Review: Dewar’s Special Reserve 12 Years Old

Review: Dewar’s Special Reserve 12 Years Old

dewars 12 year

A cut above standard grade Dewar’s, this 12-year-old blended Scotch is as smooth as they come. Honey is brightest on the palate, and a smoky, tobacco-laden aftertaste lingers on the finish. Light and almost crisp (imagine biting into a fresh apple), this is a whisky that’s best straight up, without water or ice.

At just $24 a bottle (vs. $18 for regular Dewar’s White Label), why would you buy the younger stuff? (White Label, like all Scotch, is required, by law, to spend three years in casks but the bottle itself carries no explicit age labeling.) I’d give standard Dewar’s a B-; though it has the same honey character, it lacks nuance beyond that. It’s considerably harsher, and I think it needs a good splash of water to open it up.

Oh, and lest I fall down on the job: Dewar’s? I don’t even know ‘ers!

80 proof.

A- / $24 /

Dewar's Special Reserve 12 Years Old




Christopher Null is the founder and editor in chief of Drinkhacker. A veteran writer and journalist, he also operates Null Media, a bespoke content creation company.


  1. yoon on January 25, 2008 at 12:54 pm

    I don’t know, $24 vs $18 is a 33% increase on price. That is big bucks down the road for your run-of-the-mill lush (me).

  2. cnull on January 26, 2008 at 9:54 am

    I hear your pain, but $24 for grade-A hooch is a very good deal. Plus, consider that there’s 15 shots in a bottle. That works out to just 40 cents extra a shot. Now you’d pay an extra 40 cents for a significantly better drink, wouldn’t you?

  3. J. Lindsey on February 17, 2009 at 11:52 am

    How does this compare to the Famous Grouse standard blend?

  4. John Keats on July 17, 2009 at 4:35 pm

    No comparison. Grouse is swill, this – while not spectacular – is not.

  5. Justin Time on October 29, 2009 at 4:56 am

    It has been a while since I bought Dewar’s, my grandfather and father drank Dewar’s, I grew up on it, have very fond memories of sitting around after hunting or fishing and drank lots of it. Over the years I switched to Johnnie Walker Black; the place that I usually visit for JWB was out, I spotted some White Label, and thought I would enjoy an the old fashioned taste of my youth. To my surprise and disappointment, Dewar’s tastes as if fortified, not aged properly or the quality is no longer possible from Dewar’s; all I can really say is that it did not have a pleasurable taste and has an unusual pungent smell of alcohol. After having a friend try some, just to see what he though, the result was the same. So, it’s like they say, you can’t go back home once you mature, sorry D you’ve been replaced for good; I will be staying with Johnnie Walker Black.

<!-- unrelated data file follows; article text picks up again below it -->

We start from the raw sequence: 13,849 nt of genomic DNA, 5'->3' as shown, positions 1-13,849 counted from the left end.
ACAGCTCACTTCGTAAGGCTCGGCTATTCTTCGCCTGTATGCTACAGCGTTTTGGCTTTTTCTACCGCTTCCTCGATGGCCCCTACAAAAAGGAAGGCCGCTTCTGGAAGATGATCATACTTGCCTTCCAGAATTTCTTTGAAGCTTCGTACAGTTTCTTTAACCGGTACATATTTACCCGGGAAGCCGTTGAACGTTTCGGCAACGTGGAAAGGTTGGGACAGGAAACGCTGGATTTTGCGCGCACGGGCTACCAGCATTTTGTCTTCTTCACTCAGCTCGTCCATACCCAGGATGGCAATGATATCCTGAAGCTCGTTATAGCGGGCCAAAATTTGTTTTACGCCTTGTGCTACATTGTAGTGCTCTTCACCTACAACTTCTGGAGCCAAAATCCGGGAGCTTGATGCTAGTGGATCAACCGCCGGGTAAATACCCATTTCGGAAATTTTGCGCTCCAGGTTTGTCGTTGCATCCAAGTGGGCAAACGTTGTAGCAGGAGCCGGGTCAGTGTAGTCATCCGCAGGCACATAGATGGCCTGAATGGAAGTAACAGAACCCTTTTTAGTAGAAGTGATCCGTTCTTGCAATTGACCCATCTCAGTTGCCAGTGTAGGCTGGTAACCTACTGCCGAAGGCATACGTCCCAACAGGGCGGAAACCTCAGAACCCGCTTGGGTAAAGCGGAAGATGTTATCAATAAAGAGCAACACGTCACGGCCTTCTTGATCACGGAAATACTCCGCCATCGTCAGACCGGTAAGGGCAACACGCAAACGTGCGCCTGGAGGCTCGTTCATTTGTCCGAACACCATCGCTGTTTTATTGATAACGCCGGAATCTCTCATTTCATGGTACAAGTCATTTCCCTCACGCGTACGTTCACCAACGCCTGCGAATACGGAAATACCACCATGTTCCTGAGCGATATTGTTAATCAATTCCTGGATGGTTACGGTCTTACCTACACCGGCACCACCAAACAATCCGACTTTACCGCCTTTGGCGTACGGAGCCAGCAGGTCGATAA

6. Jason Debly on April 14, 2010 at 3:39 pm

    Nose (undiluted)
    Muted dandelions and malt notes. No strong aromas here. Very gentle scents.

    Palate (undiluted)
    Very sweet entry onto the palate followed by some feeble attempt to dry or evaporate, but this is mostly a failed attempt. Instead of drying there is a warm graininess. As for flavors, you will be greeted by sugary, cloyingly so, honey, followed by some malty notes and dark chocolate. There is a slight barnyard funkiness, something spoiled going on here. Not easy to put my finger on it. Think of the taste of rinds of tangerines left in the fruit bowl too long by the kitchen window, as the sun beams down day after day.

    Finish (undiluted)
    Artificially sweetened cereal. Think Captain Crunch and Lucky Charms in a bowl of chocolate milk with saccharine liberally sprinkled on top. That’s the very brief lingering taste. The saccharine really is a distinct and unfortunate (like a car accident) flavor on the finish. Yuck!

  7. Jason Debly on April 14, 2010 at 3:40 pm

    For a 12 year old blended scotch whisky, it disappoints. Johnnie Walker Black, Chivas Regal 12 are much better value for money. Dewar’s 12 yrs is not recommended in my humble opinion.

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